Tuesday 3rd January 2023

The Home Buyer’s Guide to Mortgage Jargon

The Home Buyer’s Guide to Mortgage Jargon

So, you’re in the market for a mortgage? Whether you’re a first-time home buyer or experienced investor, it’s important to know the mortgage broker jargon. This will help you understand what your mortgage broker is saying and make the best decisions for your needs. In this blog post, we’ll define some of the most common mortgage broker terms. We’ll also explain what each term means in plain English. Let’s get started!

Mortgage Broker: A mortgage broker is a professional who helps match borrowers with mortgage lenders. They will help you compare loan products and rates, guide you through the mortgage process, and complete paperwork on your behalf.

Pre-Qualification vs Pre-Approval: Pre-qualification is when a mortgage broker estimates how much mortgage you are eligible for based on your credit score and other financial data. Pre-approval is when a mortgage lender has approved you at a certain mortgage amount, usually after an initial review of your mortgage application and supporting documents.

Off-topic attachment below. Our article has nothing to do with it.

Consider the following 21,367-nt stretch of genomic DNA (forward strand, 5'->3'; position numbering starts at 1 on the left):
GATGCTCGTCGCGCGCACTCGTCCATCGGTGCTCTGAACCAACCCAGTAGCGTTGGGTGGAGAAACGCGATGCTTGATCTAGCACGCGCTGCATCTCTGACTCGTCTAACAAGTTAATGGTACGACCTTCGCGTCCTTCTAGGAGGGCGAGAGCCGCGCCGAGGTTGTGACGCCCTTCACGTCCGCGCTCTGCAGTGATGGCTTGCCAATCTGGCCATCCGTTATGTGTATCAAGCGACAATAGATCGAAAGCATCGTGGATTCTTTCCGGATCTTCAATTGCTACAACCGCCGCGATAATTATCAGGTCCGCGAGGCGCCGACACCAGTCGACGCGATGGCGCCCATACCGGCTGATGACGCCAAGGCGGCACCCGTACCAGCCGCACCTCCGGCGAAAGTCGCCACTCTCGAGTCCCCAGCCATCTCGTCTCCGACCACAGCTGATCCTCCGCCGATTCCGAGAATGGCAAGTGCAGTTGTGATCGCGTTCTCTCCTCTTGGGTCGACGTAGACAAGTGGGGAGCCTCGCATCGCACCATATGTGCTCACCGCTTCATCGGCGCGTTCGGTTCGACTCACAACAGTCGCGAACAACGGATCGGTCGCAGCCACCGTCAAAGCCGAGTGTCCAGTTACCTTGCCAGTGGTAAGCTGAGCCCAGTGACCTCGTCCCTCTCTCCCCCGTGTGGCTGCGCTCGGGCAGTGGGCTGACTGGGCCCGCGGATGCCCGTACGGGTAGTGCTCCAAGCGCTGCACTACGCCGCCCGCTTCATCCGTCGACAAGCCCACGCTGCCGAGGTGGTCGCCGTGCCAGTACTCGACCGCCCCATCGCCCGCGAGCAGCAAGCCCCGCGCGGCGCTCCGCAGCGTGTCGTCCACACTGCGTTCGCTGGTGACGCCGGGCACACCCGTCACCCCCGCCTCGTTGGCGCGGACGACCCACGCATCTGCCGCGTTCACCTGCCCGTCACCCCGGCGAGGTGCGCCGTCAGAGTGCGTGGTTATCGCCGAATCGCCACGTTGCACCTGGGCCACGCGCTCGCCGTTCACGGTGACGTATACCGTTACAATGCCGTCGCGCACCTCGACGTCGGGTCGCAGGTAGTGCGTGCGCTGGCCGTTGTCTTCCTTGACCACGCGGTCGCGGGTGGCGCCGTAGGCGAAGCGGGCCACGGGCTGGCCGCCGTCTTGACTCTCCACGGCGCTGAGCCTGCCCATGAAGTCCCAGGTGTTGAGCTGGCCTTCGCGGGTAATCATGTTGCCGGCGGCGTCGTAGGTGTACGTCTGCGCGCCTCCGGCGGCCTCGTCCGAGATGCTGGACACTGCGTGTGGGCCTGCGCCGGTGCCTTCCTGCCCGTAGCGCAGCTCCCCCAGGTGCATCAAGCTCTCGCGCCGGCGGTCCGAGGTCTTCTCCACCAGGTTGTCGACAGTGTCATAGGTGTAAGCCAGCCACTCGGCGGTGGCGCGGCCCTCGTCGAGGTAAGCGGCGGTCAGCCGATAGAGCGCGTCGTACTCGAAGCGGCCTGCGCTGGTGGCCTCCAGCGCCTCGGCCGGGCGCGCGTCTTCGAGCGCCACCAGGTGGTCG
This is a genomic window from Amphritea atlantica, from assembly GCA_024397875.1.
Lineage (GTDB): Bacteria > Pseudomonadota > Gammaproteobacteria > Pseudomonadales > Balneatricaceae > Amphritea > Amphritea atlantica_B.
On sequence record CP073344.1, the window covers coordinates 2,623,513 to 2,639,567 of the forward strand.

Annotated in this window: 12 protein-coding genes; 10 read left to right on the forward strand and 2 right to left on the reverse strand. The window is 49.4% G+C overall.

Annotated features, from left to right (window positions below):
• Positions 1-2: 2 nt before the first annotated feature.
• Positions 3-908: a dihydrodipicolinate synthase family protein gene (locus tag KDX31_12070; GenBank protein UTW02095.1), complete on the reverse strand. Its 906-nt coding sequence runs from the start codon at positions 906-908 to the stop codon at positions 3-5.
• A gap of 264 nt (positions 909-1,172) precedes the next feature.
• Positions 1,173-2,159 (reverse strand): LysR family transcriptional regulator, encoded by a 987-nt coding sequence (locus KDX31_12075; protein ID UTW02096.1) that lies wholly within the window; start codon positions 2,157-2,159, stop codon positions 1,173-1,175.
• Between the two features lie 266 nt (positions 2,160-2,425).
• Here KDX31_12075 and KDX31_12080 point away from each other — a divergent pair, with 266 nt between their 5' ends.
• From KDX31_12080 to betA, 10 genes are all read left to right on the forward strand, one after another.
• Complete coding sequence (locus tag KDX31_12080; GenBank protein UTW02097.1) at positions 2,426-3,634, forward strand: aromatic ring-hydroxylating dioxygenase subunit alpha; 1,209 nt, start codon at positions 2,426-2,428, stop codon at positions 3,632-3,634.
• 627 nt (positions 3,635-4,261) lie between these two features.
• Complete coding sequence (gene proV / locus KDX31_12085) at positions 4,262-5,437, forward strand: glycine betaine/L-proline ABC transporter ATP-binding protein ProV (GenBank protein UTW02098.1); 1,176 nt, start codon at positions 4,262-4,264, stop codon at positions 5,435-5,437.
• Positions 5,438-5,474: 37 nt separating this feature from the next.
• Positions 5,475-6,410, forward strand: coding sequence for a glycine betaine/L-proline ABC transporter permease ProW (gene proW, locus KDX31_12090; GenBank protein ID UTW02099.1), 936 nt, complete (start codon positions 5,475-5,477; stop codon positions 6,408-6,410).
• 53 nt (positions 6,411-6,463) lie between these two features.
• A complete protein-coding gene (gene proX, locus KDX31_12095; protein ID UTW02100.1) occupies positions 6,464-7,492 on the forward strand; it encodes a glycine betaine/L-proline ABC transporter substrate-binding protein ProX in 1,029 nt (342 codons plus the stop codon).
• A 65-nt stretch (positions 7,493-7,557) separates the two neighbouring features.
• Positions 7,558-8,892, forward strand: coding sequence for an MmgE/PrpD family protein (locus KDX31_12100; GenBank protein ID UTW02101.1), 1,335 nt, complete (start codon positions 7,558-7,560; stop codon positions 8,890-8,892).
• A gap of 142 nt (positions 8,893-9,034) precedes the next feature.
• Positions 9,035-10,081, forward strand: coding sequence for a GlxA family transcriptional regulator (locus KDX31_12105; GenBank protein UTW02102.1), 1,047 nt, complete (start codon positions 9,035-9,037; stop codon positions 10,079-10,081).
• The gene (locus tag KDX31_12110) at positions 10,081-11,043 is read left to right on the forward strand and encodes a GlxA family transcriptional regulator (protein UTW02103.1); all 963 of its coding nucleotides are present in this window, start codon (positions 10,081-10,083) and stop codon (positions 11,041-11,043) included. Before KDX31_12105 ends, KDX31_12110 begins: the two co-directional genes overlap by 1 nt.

Interest Rate: This is the rate that the mortgage lender charges you for borrowing money. The lower the interest rate, the less money you will have to pay in mortgage payments each month.

Mortgage Rate Lock: A mortgage rate lock is a commitment from your mortgage lender to give you a certain mortgage interest rate for a period of time– usually 30-60 days. This protects you from potential rate increases during that time period.

Loan-to-Value Ratio (LVR): This is the mortgage amount divided by the appraised value of your home. The lower the LVR, the less you will need to borrow for a mortgage and the more favourable mortgage terms you may receive.

Closing Costs: Closing costs are fees associated with closing on a mortgage loan and typically include mortgage origination fees, appraisal fees, title insurance, and other miscellaneous charges.

Lenders Mortgage Insurance (LMI): LMI is an insurance that protects the mortgage lender in case of default. This is usually required if your down payment is less than 20% of the purchase price.

As you can see, mortgage broker jargon is complex, but understanding the basics can help you make informed mortgage decisions. If you have any other mortgage broker-related questions, feel free to reach out to a mortgage professional for more information.  Good luck with your mortgage journey!